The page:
About the author:  I’m Elli St.George Godfrey, a small business coach and executive coach who guides established small business owners and executives in Ireland, Northern Ireland and the US to use the CEO Mindset and be comfortable in their own skin. I have a deep appreciation for learning and understanding my client’s business style and culture. Whether you are re-focusing your small business or expanding in your own backyard or into another country, my 3 keys coaching process helps clients move from being excited about growing to having the tools to make it actually happen. Curious? Schedule your complimentary consultation here.

Share

Confidence – An Often Overlooked Business Tool

small business owner, Irish business owner, confidence, busines tool

This blog has been a little quiet as I’m after being in Ireland for a business/family visit. While I was there,  I watched the new television programme, Taking Care of Business on RTÉ. Like Fergal Quinn’s show, Retail Therapy, a struggling business and its owner are the focus for each episode. While there is much conversation about business plans, debts and the relationship with banks, the most striking thing that is talked about is the low confidence level each business owner exhibits at the beginning of the episode.

Ireland is a tough place for small business owners right now

I had quite a number of conversations with various small business owners while in Ireland who described their frustrations and worries. There are many questions about the rising tax levels, continuing austerity budgets, the obstacles business owners face accessing credit, the high debt levels and the actions taken by the Irish government.

Confidence has taken a hit

Confidence is a remarkable thing. It is not the belief that you can do no wrong nor that everything is going to be the way it was.  It is the belief that “I can handle this somehow”, even under pressure. However, when you are faced with what seems like never-ending obstacles, confidence can be undermined so even normally confident people get to a low moment. As I’ve written before,  it’s not unusual to question your values, choices and actions during a major crisis of confidence. It is also overlooked as a business tool during times of crisis because it seems so tenuous and airy-fairy. Yet, it is the underpinning for what makes a small business owner effective.

To be confident, you need focus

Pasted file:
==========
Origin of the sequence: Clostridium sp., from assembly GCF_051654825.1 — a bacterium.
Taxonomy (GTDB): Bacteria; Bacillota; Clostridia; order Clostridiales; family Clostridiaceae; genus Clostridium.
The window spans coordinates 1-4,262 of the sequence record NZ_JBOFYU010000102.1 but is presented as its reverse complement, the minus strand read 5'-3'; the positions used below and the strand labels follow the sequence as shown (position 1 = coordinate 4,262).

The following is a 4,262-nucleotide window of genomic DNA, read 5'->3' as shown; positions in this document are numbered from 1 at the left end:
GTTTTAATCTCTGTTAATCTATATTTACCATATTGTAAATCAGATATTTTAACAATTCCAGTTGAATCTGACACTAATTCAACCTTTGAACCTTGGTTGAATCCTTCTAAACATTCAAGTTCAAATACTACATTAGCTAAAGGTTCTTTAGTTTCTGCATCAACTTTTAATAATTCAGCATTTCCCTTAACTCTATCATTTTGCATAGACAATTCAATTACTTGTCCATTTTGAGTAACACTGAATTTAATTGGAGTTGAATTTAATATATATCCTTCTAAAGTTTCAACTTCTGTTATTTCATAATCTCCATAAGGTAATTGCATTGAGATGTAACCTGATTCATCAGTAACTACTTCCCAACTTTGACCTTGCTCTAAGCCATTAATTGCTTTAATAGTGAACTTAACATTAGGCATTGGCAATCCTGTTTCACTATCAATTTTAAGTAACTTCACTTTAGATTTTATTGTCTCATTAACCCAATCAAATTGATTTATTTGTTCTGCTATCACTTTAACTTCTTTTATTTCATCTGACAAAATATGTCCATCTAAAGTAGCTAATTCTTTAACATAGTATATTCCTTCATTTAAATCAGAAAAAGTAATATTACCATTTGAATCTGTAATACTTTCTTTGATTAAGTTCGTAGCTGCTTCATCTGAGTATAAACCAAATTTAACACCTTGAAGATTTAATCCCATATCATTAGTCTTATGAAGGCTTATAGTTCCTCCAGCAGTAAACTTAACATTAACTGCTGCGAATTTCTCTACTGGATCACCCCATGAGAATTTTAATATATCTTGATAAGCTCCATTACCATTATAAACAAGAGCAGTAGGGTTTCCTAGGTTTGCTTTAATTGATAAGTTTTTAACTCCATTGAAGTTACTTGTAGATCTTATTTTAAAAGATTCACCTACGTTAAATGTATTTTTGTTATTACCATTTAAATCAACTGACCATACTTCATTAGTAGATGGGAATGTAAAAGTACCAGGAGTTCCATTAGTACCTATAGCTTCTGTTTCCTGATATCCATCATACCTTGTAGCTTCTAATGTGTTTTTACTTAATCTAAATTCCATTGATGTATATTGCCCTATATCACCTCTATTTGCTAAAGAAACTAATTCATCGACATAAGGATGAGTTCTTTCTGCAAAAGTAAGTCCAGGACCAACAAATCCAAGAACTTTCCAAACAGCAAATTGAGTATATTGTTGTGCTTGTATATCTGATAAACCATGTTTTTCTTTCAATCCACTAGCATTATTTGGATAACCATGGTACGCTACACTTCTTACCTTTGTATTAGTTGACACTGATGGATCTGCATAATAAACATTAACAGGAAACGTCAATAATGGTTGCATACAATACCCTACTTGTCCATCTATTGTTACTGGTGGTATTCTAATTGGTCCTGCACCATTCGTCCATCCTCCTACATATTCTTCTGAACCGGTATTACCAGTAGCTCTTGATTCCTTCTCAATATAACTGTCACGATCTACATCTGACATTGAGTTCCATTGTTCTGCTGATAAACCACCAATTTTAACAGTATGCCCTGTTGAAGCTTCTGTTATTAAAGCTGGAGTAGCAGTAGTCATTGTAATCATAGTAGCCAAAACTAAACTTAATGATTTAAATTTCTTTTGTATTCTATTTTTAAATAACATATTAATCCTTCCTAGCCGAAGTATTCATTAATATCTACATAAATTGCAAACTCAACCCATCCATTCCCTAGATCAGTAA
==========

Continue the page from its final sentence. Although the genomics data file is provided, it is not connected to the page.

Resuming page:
Daniel Goleman, who studies emotional intelligence has discovered that focus is an important ingredient in confidence. In an interview with Dr. George Kohlreiser, he quoted Kohlreiser as saying:

“How you manage your own emotions is determined by how you focus. The mind’s eye is like a flashlight. This flashlight can always search for something positive or something negative. The secret is being able to control that flashlight – to look for the opportunity and the positive. When you do that, you’re playing to win. You’re able to focus on the right things and maintain that positive self.”

Getting that groove back

Someone once wrote that “It’s not a hill, it’s a mountain when you start out the climb” in reference to changing one’s heart and mind. There is a tension between old expectations and current reality. However, building up confidence brings the small business owner back to what makes him/her tick. This is the focus.

For some business owners, they need to be meeting prospective customers. This is where they get get their groove back. For others, they need to be doing something else to get their groove back…meeting with current customers, revising the business plan or accessing help from an outside resource. For my coaching clients with struggling businesses, the return to basics (reviewing the business plan and current goals, looking at up-to-date financial reports and completing a SWOT analysis) plus acknowledging the emotional aspects gets their feet back on the ground and their minds looking forward.

Confidence…that overlooked business tool

For Irish small business owners, indeed small business owners in many places, it is an uphill climb. The slow pace can feel grueling and the wins seem so small. It is so easy to think so-and-so has it easy because of their location or specialty but you don’t really know what their story is. And it’s tempting to ignore that you have certain skills, have faced adversity before or that there are other small business owners like yourself.  People gauge how well your business is doing by your posture and how you speak (Amy Cuddy has a fascinating TED talk about body language and confidence). Your prospects get excited if you are enthusiastic. Your staff and/or outside resources will feel more secure that you are projecting solidity. And most importantly, you will discover you can weather what comes your way. Confidence isn’t about the bad stuff going away. Confidence supports finding a way to face forward and seek solutions.

**After 2 active conversations on LinkedIn started due to this post, I wrote a companion post, “CEO Mindset: Confidence When Your Business Is Struggling“,  to flesh out more about what makes confidence such an important business tool.

 

About the author:  I’m Elli St.George Godfrey, a small business coach and executive coach who guides established small business owners in Ireland, Northern Ireland and the US to use the CEO Mindset and be comfortable in their own skin. I have a deep appreciation for learning and understanding my client’s business style and culture. Whether you are re-focusing your small business or expanding in your own backyard or into another country, my 3 keys coaching process helps clients move from being excited about growing to having the tools to make it actually happen. Curious? Schedule your complimentary coaching session here.